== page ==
“While I have never met Dr. Schneider in person, he has been a very influential and positive force in my professional development, encouraging my work in his past role as editor in a journal where I submitted a manuscript for review. His thoughtful, patient, sensitive, and encouraging feedback meant a tremendous amount to me. Beyond his clear brilliance as a clinician and scholar he is such a decent, kind human that I can think of no other individual better qualified to lead APA forward in these uncertain times.”
—David Shumaker, PhD, associate professor, psychology, Suffolk University, Boston

“Kirk Schneider has been a consistent and dedicated contributor to humanistic psychology theory and practice for over three decades. I have known him as a Div. 32 colleague since the late ‘80s. As APA president, he would, I believe, offer fresh, ‘out of the box’ perspectives to the governance of APA and do so in a manner that honors the needs of both academics and practitioners. He understands and appreciates the needs and challenges of those in independent practice and would not lose sight of the support they need from APA in these chaotic and problematic times.”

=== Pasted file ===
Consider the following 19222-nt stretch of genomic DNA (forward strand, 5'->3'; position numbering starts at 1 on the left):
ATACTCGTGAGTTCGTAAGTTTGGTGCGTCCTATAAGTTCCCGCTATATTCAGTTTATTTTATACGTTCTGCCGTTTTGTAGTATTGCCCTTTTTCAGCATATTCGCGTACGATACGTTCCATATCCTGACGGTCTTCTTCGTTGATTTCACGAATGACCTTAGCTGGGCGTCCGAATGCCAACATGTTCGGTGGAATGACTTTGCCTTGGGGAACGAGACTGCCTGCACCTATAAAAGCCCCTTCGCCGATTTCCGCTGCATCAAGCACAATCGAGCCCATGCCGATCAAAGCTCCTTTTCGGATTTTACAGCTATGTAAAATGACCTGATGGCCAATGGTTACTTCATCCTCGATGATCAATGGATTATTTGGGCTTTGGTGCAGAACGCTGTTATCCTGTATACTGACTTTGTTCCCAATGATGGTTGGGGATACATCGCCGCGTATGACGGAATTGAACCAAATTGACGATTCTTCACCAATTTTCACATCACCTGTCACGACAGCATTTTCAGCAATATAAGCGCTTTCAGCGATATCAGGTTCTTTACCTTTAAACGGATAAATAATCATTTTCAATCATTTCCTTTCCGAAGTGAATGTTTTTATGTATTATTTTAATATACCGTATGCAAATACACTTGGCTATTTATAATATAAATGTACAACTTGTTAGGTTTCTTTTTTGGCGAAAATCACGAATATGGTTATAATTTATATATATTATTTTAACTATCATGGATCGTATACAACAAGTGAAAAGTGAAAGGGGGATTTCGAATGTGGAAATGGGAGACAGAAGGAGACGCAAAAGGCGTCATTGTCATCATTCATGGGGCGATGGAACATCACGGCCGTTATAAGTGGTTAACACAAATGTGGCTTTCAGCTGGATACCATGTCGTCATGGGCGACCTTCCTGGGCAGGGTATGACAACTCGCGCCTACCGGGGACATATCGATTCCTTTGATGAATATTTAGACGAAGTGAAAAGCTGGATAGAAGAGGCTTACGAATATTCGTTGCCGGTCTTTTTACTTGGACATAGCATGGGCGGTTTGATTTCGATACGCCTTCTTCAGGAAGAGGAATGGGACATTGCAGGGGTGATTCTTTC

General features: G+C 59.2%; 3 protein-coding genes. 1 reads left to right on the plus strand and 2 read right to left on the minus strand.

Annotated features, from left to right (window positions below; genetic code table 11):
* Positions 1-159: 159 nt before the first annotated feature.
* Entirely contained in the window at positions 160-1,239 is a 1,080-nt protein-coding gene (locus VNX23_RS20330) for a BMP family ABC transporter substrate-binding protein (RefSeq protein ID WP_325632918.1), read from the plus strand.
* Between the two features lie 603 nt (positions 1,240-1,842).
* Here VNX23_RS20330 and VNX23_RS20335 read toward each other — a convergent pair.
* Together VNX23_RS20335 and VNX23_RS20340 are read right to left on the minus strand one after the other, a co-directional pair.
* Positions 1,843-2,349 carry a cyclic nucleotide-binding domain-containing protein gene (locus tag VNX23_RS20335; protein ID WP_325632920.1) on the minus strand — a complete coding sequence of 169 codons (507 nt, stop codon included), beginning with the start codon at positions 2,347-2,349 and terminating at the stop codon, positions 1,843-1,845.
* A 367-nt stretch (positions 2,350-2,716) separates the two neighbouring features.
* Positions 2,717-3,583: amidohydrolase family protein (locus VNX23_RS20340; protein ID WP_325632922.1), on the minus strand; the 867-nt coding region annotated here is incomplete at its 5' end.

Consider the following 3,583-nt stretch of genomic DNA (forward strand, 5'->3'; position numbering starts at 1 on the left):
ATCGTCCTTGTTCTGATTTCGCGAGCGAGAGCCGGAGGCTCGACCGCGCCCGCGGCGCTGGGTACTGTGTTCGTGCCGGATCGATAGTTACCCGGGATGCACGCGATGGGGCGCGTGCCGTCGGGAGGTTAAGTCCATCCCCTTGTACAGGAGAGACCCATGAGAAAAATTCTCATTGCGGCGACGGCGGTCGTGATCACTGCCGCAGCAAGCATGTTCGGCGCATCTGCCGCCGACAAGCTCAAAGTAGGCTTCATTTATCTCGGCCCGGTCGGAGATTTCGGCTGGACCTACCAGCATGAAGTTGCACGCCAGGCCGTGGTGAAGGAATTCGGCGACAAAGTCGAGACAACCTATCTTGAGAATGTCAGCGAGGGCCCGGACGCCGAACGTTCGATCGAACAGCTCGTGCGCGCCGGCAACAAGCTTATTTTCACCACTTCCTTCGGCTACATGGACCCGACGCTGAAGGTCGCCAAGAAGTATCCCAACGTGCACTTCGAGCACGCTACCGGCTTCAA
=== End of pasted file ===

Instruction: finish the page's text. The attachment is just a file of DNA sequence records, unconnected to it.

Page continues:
—Steven J. Hendlin, PhD, APA fellow, Divs. 29, 32, and 42, private practice, Newport Beach, California

“It has been my pleasure to use his books in my class, Humanistic/Existential Models of Psychotherapy.”
—Philip Farber, PhD, professor emeritus, Florida Institute of Technology